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Recently I am working with two accelerometers: BMA020 and BMA180. I will try to explain my problem using BMA020 as example because it is less accurate therefore problem is more visible. When I hold my Acc in neutral position I get correct average result: -1G. Now I turn my Acc upside down but this time my average result is +0,91G. The same problem occurs for other axis. For BMA180 problem is less visible (-1G in normal position and +0.98G upside down). Do you know why accelerometer behaves like this ?

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You have to calibrate the accelerometer to compensate for this. Usually, calibrating an accelerometer consists of finding a scaling factor and an offset vector. So the calibrated measurement vector Z can be written as:

Z = aX + B, where a is the scaling factor, B the offset vector and X is the 'raw' measurement vector.

If you mount the accelerometer on a device, the accelerometer axis system should be aligned with the device body axis system. If this is not the case, for example if the pcb is rotated or upside down, the calibrated measurement Z should be converted to the body axis system using a rotation matrix. You can combine the rotation matrix with the scaling factor a, so you get:

Z = AX + B.

A is now a 3x3 matrix. Z is the calibrated measurent in the device body axis system. The values of the 3x3 matrix A and the 3-element vector B are found by putting the device in a number of known, fixed orientations, so you know Z. By measuring X, you get a set of linear equations that you can solve to find A and B.

Hope this helps.

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This behavior is usually specified in the datasheet. For example, in table 1 of the datasheet of the BMA020 accelerometer you have the entry "Sensitivity". Probably you are operating your sensor with a 2g range. If your sensor has a temperature of 25°C, according to the datasheet the raw output of your sensor is typically 256 LSB if it is exposed to a acceleration of 1.0 g. As specified in the datasheet, this is only the typical value. Each manufactured sensor is a little bit different and thus the "min" and "max" columns define other possible values, depending on your specific sensor.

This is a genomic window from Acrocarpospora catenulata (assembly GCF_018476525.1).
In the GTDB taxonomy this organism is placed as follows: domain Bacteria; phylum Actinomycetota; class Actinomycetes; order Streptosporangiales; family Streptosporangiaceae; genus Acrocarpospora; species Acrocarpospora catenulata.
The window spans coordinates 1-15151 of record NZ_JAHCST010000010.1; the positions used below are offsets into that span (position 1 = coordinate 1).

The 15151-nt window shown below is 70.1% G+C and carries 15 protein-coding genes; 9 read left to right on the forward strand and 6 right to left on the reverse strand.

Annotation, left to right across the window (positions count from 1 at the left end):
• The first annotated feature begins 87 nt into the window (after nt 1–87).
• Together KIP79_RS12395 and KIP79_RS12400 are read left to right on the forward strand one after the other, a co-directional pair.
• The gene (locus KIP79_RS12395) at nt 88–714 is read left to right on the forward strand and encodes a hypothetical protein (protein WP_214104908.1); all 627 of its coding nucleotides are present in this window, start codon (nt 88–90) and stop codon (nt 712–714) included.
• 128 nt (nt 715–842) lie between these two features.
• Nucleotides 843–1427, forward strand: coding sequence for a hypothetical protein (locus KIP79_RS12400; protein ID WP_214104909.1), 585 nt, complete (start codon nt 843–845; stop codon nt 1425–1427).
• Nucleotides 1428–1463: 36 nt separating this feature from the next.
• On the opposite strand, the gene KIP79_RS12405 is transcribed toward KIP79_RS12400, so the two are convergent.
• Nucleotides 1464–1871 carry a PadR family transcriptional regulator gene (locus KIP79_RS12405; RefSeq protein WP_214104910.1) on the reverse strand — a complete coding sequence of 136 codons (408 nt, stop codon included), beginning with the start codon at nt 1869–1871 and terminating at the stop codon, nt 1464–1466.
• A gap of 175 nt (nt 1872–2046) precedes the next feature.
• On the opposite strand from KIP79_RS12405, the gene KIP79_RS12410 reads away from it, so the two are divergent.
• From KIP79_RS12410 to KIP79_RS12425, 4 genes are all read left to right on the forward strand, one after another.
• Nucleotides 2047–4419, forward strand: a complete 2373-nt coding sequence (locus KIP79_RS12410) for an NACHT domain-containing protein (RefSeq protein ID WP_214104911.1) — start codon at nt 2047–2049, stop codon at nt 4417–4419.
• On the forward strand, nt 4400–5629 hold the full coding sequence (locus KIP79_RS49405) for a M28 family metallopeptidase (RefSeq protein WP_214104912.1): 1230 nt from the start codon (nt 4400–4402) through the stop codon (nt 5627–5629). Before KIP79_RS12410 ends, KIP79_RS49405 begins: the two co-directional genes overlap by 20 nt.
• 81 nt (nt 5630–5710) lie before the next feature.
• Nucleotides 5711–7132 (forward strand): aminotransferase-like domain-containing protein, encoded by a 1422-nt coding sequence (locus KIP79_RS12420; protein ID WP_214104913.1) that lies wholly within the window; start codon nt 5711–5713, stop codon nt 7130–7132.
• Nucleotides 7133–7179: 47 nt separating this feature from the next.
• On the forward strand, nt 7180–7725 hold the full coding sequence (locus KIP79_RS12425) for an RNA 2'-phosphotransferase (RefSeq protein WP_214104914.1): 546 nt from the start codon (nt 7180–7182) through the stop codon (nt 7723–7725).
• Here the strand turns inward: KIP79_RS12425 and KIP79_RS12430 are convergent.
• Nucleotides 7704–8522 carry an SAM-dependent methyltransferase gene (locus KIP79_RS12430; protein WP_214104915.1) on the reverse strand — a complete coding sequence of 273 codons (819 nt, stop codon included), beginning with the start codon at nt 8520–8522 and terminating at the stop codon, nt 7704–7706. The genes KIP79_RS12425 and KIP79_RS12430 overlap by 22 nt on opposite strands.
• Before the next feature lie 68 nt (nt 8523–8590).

In your question you talk about measurements in g units and not in LSB. Thus, the code operating your accelerometer already converts the raw measurements to g units. The conversion algorithm can range from very simple algorithms to very sophisticated algorithms. An ideal conversion algorithm would incorporate all errors your sensor makes due to production variations and due to the current operation conditions. To compensate for the production variations this conversion algorithm should make use of calibration values which you found for your specific accelerometer or which are known from factory calibration (expensive sensors). Additionally, if you look at your datasheet again, you see that the sensitivity of your accelerometer depends on the operation temperature. Thus, if the defined error due to temperature change is too high for your application, you need to add an temperature sensor and your conversion algorithm should use the temperature to correct for this error too. There are also additional error sources defined in the datasheet and the algorithm for converting your raw measurements to g units can get very sophisticated.

Thus, the reason why your sensors don't output 1 g is simply that you're using some conversion algorithm to get from the raw sensor readings to g units and this algorithm probably neither uses any calibrated values specific to your sensor nor does it incorporate the current environment conditions.

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